Ruth Moonesinghe
Photo by Sally Kilby

Northwestern University in Illinois asked its 2019 graduating seniors for the names of one former high school teacher who had a major impact on their lives.

From 130 nominations, five were selected by the university to receive a Distinguished Secondary School Teacher Award, according to its website. Northwestern’s Office of the President sponsors the award.

Ruth Moonesinghe, a 16-year South Pasadena High School (SPHS) mathematics teacher, is one of the five. She is the only recipient who is not from a high school in the Midwest.

Joanna Wan, a 2015 South Pasadena High School graduate who will earn her degree from Northwestern next month, nominated her. Wan is majoring in economics and political science at the school, she said by phone May 9. She was a student in Moonesinghe’s calculus class.

Northwestern University is located in Evanston, Illinois, outside Chicago. The school is ranked #10 in national universities by US News & World Report, according to the publication’s website.

After graduation, Wan will take a position as an investment banking analyst in New York City with Morgan Stanley, a financial services company.

Honoree Moonesinghe, who says her last name is pronounced moon-ne-sing-her, has been invited to attend Northwestern’s graduation ceremonies. She and the other four teachers will be honored at a special ceremony June 20 and recognized at the commencement ceremony June 21, according to the university.

“The school is flying my guest and me to the ceremony,” she said during an interview in her SPHS classroom May 7. “I wear a cap and gown. I attend several events over three days, including a formal dinner with the president.”

She will also receive $5,000, and SPHS will also be given $5,000, she said.

This is not Moonesinghe’s first award. She has been chosen by her students for numerous honors, including the prestigious SPHS Hartsough Award for exceptional teachers.

Other universities have also recognized her. She received an award for “inspiring commitment to educational excellence” from Johns Hopkins University. Moonesinghe was awarded its Sarah D. Barder Fellowship to attend an all-expense-paid conference. In 2017, she said Stanford University honored her. She said she has also received recognition from MIT and the University of Chicago.

“All awards have come from student nominations,” she said.

When asked why she believed she was chosen for this award, she said, “I read the biographies of the four other teachers who were selected. They all had high expectations of their students and helped them to succeed.”

The SPHS students in her class last week agreed that she has high expectations. “When it comes to work,” said 9th grader Samantha Molina, “it’s high demand.” 

“She’s strict with her standards,” added another student. 

“Do I help you succeed in all that?” their teacher countered. They nodded.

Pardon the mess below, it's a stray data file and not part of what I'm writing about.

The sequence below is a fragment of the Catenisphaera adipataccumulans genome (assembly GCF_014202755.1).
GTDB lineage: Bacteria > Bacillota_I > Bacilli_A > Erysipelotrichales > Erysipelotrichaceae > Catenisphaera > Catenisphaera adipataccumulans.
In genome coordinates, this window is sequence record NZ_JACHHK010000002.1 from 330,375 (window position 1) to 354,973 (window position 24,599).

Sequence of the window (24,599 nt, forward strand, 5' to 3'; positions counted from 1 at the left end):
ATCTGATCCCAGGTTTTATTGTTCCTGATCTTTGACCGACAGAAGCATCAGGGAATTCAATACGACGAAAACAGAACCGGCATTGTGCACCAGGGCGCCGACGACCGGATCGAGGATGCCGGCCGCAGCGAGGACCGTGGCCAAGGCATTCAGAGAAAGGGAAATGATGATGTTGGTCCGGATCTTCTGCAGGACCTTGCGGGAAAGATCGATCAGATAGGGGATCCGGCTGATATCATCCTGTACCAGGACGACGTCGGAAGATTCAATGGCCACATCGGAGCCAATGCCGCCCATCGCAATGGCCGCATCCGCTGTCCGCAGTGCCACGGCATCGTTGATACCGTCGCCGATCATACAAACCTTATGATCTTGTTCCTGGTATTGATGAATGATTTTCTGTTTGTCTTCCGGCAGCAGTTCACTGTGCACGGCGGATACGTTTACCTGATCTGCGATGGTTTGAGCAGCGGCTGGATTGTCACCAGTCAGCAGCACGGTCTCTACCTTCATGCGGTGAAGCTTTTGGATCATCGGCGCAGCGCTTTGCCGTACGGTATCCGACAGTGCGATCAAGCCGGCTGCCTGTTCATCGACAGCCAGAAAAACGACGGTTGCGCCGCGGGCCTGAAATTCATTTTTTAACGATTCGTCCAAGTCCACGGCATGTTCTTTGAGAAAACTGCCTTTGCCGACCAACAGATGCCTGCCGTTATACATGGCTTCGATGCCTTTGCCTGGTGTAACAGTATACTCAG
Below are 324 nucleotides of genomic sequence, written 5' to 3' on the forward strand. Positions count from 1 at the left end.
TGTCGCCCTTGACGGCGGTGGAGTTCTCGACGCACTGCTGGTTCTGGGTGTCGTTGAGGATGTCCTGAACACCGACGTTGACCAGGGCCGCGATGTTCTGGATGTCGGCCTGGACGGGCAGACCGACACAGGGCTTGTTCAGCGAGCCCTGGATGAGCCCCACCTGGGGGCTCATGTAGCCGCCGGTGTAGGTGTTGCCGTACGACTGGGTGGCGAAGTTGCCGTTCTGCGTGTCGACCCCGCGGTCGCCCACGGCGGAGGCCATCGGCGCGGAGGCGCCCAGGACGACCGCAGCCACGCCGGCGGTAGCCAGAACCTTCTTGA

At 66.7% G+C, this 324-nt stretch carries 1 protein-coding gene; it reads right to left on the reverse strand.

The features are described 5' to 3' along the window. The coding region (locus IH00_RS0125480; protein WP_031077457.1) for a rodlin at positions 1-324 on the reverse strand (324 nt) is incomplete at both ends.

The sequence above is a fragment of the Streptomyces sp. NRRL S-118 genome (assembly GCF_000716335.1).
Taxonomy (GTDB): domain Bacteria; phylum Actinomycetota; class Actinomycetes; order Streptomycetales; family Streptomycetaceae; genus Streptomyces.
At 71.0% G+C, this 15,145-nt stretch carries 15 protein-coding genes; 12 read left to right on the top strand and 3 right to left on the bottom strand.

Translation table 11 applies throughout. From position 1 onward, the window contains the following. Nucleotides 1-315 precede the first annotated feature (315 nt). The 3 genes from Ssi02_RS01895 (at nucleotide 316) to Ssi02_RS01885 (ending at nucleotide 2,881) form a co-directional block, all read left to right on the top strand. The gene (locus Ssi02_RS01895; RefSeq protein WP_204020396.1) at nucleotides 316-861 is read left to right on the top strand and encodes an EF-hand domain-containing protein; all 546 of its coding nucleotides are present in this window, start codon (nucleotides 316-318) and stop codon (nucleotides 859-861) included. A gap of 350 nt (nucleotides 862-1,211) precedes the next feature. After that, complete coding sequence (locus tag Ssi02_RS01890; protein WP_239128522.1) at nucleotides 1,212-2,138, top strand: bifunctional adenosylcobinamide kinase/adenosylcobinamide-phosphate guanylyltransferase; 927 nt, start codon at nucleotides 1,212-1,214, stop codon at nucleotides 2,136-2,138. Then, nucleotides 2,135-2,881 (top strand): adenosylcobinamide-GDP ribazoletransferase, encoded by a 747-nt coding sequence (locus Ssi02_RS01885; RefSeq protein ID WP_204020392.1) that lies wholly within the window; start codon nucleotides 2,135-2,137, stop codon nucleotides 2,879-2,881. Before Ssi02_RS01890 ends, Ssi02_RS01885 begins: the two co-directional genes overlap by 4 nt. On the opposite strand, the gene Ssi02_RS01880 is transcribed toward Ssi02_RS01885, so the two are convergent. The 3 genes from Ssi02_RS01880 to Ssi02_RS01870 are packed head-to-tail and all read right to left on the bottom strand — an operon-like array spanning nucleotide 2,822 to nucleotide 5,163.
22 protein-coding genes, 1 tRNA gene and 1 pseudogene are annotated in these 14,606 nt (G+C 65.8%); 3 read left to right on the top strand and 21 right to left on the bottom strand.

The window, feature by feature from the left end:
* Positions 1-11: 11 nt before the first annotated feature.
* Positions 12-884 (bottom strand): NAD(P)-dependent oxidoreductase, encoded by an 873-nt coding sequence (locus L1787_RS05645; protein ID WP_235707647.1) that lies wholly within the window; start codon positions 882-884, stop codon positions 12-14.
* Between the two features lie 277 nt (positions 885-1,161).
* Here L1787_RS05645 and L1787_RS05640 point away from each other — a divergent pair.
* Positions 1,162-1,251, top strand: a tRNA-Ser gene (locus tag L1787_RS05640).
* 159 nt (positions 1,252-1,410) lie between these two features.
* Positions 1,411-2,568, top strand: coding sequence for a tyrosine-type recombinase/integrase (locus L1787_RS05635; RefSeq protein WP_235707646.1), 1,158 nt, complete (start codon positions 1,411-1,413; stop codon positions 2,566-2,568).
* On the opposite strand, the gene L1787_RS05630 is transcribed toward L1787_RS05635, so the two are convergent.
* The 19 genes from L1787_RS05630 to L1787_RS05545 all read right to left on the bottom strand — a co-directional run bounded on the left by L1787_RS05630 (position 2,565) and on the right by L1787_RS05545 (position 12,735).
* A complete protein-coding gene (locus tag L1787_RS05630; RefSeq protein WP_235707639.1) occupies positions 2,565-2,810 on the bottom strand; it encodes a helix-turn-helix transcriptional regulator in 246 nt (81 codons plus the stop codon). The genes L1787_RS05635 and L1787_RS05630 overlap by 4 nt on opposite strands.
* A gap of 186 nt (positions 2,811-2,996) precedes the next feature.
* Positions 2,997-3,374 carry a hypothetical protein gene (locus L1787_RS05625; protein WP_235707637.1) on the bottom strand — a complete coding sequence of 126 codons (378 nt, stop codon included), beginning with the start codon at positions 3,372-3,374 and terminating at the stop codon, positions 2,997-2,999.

In fact, Moonesinghe said that 99 percent of her students attain a five, the highest possible score on the College Board testing company’s Advanced Placement calculus exams. Achieving a score of five counts as a semester of college calculus.

But Miss Moon, as she is known by some students, offers more than top academic success.

“My family has been highly influential in my life,” she said, describing her early years growing up in Sri Lanka after her father died when she was two, “especially in instilling in me that we have to serve people.”

In 2007, she started “Calculus for a Cause,” a fundraising effort that benefits charities worldwide. It began with an effort to raise funds for devastating Southern California fires taking place at the time.

Since then, she said in an essay submitted to Northwestern as part of the nomination process, “it has evolved into a fundraiser where my students, the best [in math] in this school, exchanged their skilled math tutoring during finals for donations.”

This semi-annual program helps high school students prepare for their math finals. Students are asked for a donation of $20 for a packet of materials and one-on-one tutoring. Scholarships, however, are available.

This semester’s tutoring session is scheduled for Tuesday, May 28 from 2 to 7 p.m. in the practice gym, according to the school’s calendar on its website.

“We have raised $95,000 to date for global causes,” she said in her Northwestern statement, “including Haiti, Nepal, the Philippines, and—most recently—for the community at Paradise, California, which was devastated by recent fires.”

Wan, the former student who nominated Moonesinghe, said that she “influenced me tremendously outside of the classroom.”

“She engages her students in a lot of activities,” Wan said, “such as the biannual charity fundraiser.” Wan served as a tutor as well as an organizer in the program.

Wan also followed her teacher’s lead. While in high school in South Pasadena, she spent two summers in China (where she is from) interviewing rural farmers for microloans.

Wan gave another example. “She also hosts events where her former and current students can gather and just talk about college and careers,” she said of her former teacher. “That has a tremendous impact on students.”

Of the lessons she teaches, she said in her essay, “it is more than the straight fives [AP scores], it is seeing the kids adopt my mantra: I have a talent, I want to use it and I enjoy it by serving others.”

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Sally Kilby, a South Pasadena resident, was City Clerk 2000-2013. Prior to that, she worked in health care as a nurse, medical librarian, advertising copywriter, writer and journal editor. She is involved in various community organizations. Her two grown children attended South Pasadena schools and work at Huntington Hospital in Pasadena.

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